This is a neat result! This paper is about the final stage of Big Bang Nucleosynthesis (BBN). We normally think of BBN as occurring at extremely high redshift, e.g. [tex]z\approx 10^8[/tex]. Here they discuss a BBN process that occurs much later, at redshifts closer to [tex]10^4[/tex] or [tex]10^5[/tex].
Most of the [tex]^7[/tex]Li produced during BBN arises from the decay of [tex]^7[/tex]Be, through electron capture. The authors point out that this decay of [tex]^7[/tex]Be occurs much later than naively expected, because the electron capture rate is too low when Be atoms are fully ionized. Only at 100 eV temperatures are there sufficient numbers of bound electrons that [tex]^7[/tex]Be can decay to [tex]^7[/tex]Li.
It's unclear if this effect has any observable consequences, just because the number of [tex]^7[/tex]Be nuclei is so low. Still, at least for non-experts like me, it's surprising that nucleosynthetic processes can operate at such low temperatures.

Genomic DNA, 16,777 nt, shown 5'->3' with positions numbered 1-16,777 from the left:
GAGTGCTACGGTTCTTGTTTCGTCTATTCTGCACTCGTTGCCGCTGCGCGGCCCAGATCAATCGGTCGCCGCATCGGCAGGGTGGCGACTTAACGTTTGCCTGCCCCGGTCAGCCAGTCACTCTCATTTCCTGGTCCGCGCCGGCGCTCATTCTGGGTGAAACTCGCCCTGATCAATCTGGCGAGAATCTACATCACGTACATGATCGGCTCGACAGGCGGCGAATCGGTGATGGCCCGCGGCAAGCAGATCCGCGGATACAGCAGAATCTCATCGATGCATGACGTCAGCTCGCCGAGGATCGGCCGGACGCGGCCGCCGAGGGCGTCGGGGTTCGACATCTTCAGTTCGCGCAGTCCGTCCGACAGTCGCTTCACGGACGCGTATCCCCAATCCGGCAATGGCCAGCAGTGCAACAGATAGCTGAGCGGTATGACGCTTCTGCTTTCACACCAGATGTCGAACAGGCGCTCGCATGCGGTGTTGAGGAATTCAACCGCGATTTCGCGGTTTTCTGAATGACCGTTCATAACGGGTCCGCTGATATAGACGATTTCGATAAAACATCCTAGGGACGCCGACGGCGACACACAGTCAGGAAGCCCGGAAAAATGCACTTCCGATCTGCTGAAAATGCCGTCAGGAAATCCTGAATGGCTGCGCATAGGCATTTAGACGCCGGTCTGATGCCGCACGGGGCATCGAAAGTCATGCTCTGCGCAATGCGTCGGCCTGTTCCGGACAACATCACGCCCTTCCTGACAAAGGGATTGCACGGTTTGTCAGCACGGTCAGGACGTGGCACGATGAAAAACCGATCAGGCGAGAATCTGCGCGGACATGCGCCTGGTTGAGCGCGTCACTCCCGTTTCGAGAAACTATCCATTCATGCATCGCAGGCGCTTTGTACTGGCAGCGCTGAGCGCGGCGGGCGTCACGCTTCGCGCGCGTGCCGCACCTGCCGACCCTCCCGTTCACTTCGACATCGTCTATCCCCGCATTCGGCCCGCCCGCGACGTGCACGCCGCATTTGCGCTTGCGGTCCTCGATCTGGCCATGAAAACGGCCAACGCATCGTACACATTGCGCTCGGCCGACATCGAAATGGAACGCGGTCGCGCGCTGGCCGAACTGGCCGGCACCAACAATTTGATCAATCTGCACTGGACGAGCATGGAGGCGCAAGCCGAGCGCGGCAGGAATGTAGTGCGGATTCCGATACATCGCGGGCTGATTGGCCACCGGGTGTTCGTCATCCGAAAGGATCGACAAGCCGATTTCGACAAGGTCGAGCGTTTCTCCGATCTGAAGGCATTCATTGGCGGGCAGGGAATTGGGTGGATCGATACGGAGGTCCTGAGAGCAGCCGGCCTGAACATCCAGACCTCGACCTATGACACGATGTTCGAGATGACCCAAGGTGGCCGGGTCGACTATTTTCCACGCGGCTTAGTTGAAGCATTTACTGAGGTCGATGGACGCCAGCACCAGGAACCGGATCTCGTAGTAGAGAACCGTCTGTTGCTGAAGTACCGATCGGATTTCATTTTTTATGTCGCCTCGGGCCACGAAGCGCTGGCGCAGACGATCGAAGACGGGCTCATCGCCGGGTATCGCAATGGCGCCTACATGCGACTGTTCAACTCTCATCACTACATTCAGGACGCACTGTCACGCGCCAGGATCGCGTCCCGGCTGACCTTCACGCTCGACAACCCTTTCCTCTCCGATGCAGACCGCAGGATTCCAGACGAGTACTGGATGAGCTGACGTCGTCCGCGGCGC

[1009.3932] Time of primordial Be-7 conversion into Li-7, energy release and doublet of narrow cosmological neutrino lines
|Authors:||Rishi Khatri, Rashid A. Sunyaev|
|Abstract:||One of the important light elements created during the big bang nucleosynthesis is Be-7 which then decays to Li-7 by electron capture when recombination becomes effective but well before the Saha equilibrium recombination is reached. This means that Be-7 should wait until its recombination epoch even though the half-life of the hydrogenic beryllium atom is only 106.4 days. We calculate when the conversion from primordial Be-7 to Li-7 occurs taking into account the population of the hyperfine structure sublevels and solving the kinetic equations for recombination, photoionization and conversion rate. We also calculate the energies and the spectrum of narrow neutrino doublet lines resulting from Be-7 decay.|
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